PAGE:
but using only the basic SQLite columns ( without special compression) vs. HDF … in simulation data … you can read this paper (2015):

you can add/use special - extra - compression with BLOB format;

so you can use as a container format.

GEO examples:

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It can be faster than storing a large number of individual files, especially if the files aren’t too big. So if you have a few thousand 1MB blobs one per file, you’re probably better off putting them as a few thousand rows with blobs in one SQLite file, because the overhead of opening the individual files and reading the data is higher than the overhead for SQLite to use its already open file to grab different rows.

You’d have to test in your specific use case, but I promise you SQLite is much more usable by your friends that only deal with Excel spreadsheets than HDF5 is… (access via ODBC from Excel)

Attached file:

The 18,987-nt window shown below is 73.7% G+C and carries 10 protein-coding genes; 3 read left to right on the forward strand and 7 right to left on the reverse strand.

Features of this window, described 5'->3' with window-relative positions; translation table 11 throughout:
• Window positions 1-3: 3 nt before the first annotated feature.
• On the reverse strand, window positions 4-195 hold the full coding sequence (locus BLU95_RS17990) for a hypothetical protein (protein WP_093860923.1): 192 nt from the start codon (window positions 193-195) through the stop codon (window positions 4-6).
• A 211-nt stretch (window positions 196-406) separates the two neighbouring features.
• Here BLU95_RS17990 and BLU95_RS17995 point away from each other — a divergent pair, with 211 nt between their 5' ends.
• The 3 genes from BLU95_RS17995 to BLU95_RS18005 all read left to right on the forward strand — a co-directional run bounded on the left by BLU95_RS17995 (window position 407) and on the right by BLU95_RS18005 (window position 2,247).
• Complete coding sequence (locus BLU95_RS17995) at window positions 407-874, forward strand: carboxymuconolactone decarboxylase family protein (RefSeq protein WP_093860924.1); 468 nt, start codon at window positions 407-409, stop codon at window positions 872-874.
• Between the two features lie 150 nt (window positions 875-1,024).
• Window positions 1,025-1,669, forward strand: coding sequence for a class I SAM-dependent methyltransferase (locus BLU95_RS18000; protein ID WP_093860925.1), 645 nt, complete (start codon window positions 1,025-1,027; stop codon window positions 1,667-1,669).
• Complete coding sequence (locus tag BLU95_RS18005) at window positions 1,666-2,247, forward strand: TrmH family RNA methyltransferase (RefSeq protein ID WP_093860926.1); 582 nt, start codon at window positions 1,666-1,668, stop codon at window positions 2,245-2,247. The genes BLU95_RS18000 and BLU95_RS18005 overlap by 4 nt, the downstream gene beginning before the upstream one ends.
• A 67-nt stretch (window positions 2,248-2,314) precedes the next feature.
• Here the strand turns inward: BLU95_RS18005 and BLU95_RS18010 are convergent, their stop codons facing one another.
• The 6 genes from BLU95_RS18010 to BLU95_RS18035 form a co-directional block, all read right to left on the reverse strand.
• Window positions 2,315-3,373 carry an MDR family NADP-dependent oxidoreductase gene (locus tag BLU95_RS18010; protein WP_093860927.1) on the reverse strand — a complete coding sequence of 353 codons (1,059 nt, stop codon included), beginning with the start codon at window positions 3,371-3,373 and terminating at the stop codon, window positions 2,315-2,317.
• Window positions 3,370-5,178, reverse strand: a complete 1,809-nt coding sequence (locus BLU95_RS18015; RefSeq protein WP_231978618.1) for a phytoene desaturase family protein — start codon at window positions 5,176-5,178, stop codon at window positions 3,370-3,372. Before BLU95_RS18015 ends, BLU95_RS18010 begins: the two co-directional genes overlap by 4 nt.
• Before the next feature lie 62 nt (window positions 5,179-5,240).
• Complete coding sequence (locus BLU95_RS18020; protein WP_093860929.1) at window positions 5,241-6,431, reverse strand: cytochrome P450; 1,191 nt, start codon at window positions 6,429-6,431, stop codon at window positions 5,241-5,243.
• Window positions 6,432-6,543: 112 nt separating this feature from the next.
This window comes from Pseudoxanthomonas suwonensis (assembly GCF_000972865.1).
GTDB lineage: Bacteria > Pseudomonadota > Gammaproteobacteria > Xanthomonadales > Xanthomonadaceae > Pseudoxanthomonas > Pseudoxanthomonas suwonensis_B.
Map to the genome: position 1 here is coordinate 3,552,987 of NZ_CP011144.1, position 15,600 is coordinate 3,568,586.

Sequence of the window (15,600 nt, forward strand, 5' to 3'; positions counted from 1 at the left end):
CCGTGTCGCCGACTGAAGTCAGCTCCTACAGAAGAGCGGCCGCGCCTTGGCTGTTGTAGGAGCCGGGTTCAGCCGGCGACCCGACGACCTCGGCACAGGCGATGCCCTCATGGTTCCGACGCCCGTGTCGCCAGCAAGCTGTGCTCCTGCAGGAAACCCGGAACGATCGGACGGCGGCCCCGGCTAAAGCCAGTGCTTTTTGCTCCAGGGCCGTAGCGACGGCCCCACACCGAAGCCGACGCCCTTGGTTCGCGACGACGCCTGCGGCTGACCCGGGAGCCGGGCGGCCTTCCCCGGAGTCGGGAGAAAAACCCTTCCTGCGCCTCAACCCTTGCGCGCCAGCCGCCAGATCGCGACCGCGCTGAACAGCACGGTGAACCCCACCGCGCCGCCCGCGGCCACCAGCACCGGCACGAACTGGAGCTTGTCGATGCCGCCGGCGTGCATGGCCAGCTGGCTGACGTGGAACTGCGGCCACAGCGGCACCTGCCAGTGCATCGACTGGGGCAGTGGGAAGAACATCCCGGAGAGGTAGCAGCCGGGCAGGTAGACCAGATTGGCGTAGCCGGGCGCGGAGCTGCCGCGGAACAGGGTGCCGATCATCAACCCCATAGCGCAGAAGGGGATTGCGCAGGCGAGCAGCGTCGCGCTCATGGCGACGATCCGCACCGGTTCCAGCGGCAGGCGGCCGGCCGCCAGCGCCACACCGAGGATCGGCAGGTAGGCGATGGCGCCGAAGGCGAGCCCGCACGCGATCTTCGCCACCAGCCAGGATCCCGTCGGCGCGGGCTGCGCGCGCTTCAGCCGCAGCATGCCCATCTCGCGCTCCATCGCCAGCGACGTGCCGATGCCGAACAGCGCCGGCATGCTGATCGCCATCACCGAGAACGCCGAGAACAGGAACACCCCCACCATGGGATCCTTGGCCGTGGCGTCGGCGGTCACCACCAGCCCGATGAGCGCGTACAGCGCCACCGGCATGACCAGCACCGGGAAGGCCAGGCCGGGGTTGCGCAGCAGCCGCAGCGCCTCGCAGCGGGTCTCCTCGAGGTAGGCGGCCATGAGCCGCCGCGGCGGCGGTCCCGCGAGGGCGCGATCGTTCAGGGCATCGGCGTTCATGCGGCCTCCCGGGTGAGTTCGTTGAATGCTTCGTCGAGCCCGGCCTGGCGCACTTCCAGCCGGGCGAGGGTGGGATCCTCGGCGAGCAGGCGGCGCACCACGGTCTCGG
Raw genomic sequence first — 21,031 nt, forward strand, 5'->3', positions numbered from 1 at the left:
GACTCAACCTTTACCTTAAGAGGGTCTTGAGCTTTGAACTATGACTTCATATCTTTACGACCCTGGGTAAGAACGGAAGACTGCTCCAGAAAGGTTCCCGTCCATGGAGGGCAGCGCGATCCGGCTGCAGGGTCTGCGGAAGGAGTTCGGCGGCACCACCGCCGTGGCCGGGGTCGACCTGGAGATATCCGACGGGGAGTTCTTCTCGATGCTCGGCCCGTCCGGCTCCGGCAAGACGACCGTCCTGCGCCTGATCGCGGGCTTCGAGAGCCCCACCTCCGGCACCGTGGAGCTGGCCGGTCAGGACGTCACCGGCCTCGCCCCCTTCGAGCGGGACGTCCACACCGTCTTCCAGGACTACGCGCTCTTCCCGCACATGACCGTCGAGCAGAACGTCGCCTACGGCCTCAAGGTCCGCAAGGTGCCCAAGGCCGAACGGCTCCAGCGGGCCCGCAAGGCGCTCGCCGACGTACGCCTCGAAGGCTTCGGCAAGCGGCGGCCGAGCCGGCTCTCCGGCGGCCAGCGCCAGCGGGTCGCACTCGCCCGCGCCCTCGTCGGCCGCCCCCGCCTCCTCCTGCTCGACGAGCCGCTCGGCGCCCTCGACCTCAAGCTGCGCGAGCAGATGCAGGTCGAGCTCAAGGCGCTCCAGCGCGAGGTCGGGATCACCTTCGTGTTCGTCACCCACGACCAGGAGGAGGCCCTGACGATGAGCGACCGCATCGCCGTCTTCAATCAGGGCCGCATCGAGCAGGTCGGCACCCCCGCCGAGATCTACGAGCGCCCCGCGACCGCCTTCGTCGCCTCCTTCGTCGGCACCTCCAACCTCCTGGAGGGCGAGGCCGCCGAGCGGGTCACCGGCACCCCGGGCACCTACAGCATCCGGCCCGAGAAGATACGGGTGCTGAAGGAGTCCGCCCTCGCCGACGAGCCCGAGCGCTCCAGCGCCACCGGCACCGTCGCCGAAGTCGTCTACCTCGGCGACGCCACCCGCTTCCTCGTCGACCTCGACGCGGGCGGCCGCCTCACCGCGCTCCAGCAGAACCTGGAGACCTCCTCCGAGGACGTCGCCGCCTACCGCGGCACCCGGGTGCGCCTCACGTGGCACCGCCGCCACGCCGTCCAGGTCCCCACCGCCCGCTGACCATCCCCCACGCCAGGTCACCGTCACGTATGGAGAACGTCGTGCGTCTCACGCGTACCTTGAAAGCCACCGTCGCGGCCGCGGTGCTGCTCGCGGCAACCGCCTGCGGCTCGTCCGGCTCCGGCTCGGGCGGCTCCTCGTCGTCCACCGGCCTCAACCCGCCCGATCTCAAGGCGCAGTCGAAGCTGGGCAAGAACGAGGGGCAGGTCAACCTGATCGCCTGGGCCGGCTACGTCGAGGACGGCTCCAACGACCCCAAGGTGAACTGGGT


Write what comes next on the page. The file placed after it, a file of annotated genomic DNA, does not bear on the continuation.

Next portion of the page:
Here’s the thing about HDF5 vs SQLite… both of them use B-Trees to create a “filesystem like” container object. But SQLite comes with a fully functional standardized query language and works well for both meta-data and data itself. It has a blob format so you can blob in enormous binary objects if you want. SQLite is far far more widely used. There are over 1 Trillion SQLite files in existence.

SQLite might seem like a toy thing to people used to dealing with supercomputers, but in real world use, it’s way way more battle tested than HDF5 and very much actively maintained.

Also note that there are multiple “modes” of operation for SQLite… for example if you’re planning to read and write lots of data, using the “WAL format” rather than the default format. Basically you run the SQL command

pragma journal_mode=WAL;

and you have a WAL database.